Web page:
Curing Baby Rashes

Baby skin problems and toddler skin issues are some of the most frustrating health concerns for parents. The problem is that there are only a very limited number of rashes that are severe enough to warrant a doctor’s intervention. That leaves parents grasping for answers when it comes to all of those unsightly, painful, or irritating skin problems that babies and toddlers seem so prone to.

We’ve talked about baby rashes before, but this is an expansion.

Disclaimer: I am not a doctor. I don’t even play one on TV. If you think your child has a medical issue, contact your doctor for real medical advice.

What Kind of Rash Does Baby Have?

The first thing is to understand what kind of rash your baby or toddler has. Chances are, you aren’t going to like the answer.

Most of the “problem” rashes are accompanied by either a very specific, unmistakable appearance, or other signs of illness such as fever or vomiting. Chicken pox, for example, are little raised bumps that spread all over the body including the limbs and torso. If your baby’s bumpy rash only covers part of the body, chances are it’s just hives. Which, brings us to the unfortunate issue with most all rashes in small children.

Virtually all rashes that are not accompanied by some flu-like symptoms or that cover the entire body or make the face appear as if the cheeks have been slapped fall into just three categories, hives, eczema, or diaper rash.

Hives are the bumpy rashes, the ones that look like chicken pox, but only cover part of the body, or the kind that might be passed off as heat rash if it occurred on an adult. If there are bumps, it’s probably hives.

Eczema is the patchy rashes. They are often dry, although they can be irritated and bloody due to either itching or extreme dryness. There is also something called weeping eczema that appears to the leaking.

Finally, diaper rash is its own thing. We’ll talk about that some other time.

Where Do Hives Come From?

Most kids’ rashes come from either dry skin or an allergic reaction. Unfortunately, neither diagnosis is much help. Your pediatrician will give you a list of things it might be, but unfortunately, it can be different for every kid. Fortunately, there are some steps you can take that should move you and your child in the right direction.

Keep in mind that actual diagnosed allergies are a completely different thing. If your doctor has already told you that your child has a named allergy to something, that should be where you start. However, if your kid doesn’t have any real allergies that you know of, then this should help.

Stopping Allergic Reaction Rashes

First, start using Dreft laundry soap on everything your kid uses, especially bedding and clothing. Dreft costs more but it is the gold standard for hypoallergenic, gentle laundry soap. You probably don’t need it, so separate out baby’s stuff and launder it by itself. If you don’t want to buy Dreft for some reason, then get a hypoallergenic non-perfumed soap. Continue by using an unscented, not dyed, fabric softener dryer sheet, or no fabric softener at all.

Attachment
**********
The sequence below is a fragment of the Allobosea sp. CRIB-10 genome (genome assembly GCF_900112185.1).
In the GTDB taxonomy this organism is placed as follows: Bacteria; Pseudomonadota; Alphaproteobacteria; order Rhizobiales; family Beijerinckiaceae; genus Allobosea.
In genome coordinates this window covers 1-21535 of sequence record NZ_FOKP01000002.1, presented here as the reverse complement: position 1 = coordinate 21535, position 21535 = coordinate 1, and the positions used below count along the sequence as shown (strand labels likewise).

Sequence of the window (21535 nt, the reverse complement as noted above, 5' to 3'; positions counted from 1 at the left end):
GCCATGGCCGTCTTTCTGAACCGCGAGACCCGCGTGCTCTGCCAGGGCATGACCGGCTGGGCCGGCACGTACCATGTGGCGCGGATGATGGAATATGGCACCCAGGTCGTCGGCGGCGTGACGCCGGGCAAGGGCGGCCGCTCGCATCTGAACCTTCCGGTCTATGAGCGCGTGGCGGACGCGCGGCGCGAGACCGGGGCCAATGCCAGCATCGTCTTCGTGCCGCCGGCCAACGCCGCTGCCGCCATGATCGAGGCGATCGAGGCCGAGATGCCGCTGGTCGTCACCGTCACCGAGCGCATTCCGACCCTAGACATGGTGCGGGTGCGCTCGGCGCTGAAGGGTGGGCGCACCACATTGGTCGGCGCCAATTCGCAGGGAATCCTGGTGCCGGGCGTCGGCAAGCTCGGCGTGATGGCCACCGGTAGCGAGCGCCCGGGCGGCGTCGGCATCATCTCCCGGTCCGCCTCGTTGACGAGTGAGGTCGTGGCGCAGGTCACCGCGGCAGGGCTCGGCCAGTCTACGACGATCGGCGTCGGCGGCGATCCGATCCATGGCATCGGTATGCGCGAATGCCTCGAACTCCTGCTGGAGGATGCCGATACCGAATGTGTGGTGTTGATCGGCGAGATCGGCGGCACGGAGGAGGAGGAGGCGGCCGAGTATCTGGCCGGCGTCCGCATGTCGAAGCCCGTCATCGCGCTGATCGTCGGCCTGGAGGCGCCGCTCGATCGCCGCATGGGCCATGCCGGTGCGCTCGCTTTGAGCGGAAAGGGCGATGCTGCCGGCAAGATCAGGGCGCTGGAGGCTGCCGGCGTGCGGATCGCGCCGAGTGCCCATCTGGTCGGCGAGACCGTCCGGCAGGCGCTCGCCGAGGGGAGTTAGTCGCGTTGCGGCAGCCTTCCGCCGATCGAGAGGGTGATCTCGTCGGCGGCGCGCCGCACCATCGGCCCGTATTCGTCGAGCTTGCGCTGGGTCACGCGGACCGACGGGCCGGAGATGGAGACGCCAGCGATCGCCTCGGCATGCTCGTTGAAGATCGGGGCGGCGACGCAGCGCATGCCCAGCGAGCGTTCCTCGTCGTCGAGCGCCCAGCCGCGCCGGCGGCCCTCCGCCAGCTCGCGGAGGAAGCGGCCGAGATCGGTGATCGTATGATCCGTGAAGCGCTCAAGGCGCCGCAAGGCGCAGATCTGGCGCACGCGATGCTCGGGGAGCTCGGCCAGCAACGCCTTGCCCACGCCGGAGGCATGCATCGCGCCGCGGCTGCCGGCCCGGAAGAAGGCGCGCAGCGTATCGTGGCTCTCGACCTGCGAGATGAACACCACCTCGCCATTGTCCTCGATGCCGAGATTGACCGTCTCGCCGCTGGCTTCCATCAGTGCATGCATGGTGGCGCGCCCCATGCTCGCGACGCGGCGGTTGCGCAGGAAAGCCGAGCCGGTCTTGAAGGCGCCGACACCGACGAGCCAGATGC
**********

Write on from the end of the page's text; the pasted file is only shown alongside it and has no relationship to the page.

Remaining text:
These two steps will be an enormous help. Nothing touches your child’s skin more than his clothing and bedding. Leaving any irritants here just sets any other measures up for failure.

Next, start cutting out anything that is scented. The number one cause of all these mystery “allergic” reactions that are big enough to cause a rash, but not big enough to cause anything else is the fragrance in everyday household goods like soaps. Kid’s skin can be very sensitive to the scents added to nearly everything these days. Stop using anything on your kids that is lemon-scented, fresh scented, or whatever. Don’t trust the big labeling on the package to give you the true story about what is inside. Check that ingredient list. You’ll find “fragrance” on plenty of things labeled as natural or even hypoallergenic.

 Curing Eczema

Just like with allergies, there are two kinds of eczema. There is the full-blown health issue eczema, which is the kind that gets you a referral to a dermatologist, and it’s dry skin that isn’t going to get professional medical help.

In the event of the former, the trick is to first beat back the scaly, patchy, dry eczema patches, and THEN move on to lotion. Skipping step one means that the eczema might not go away.

Step one, is to use some soft of hydrocortisone cream. There are several brands, but they all have the same active ingredient. Just be sure to get one that is 1.0 percent, and not 0.5 percent hydrocortisone. You can help things along by getting one that also contains a moisturizer or aloe.

Once the skin patch has moved back from “What the– ?” to just dry skin, it’s time to start using the lotion. We’ve had the best luck with Cetaphil Cream. Notice the difference from Cetaphil Lotion. Creams contain their own water which then gets locked in by the lotion. A lotion just forms a barrier to prevent further drying. This is obviously less helpful if the skin is already really dry. The brand Lubriderm is also frequently recommended.

Again, look for a cream, not a lotion. You’ll notice the difference if you read the directions, in which the lotions will typically tell you to apply right after a bath or shower. That is because they are locking in that water moisture. A cream provides its own moisture, so it doesn’t need to be applied after a bath or shower.

 

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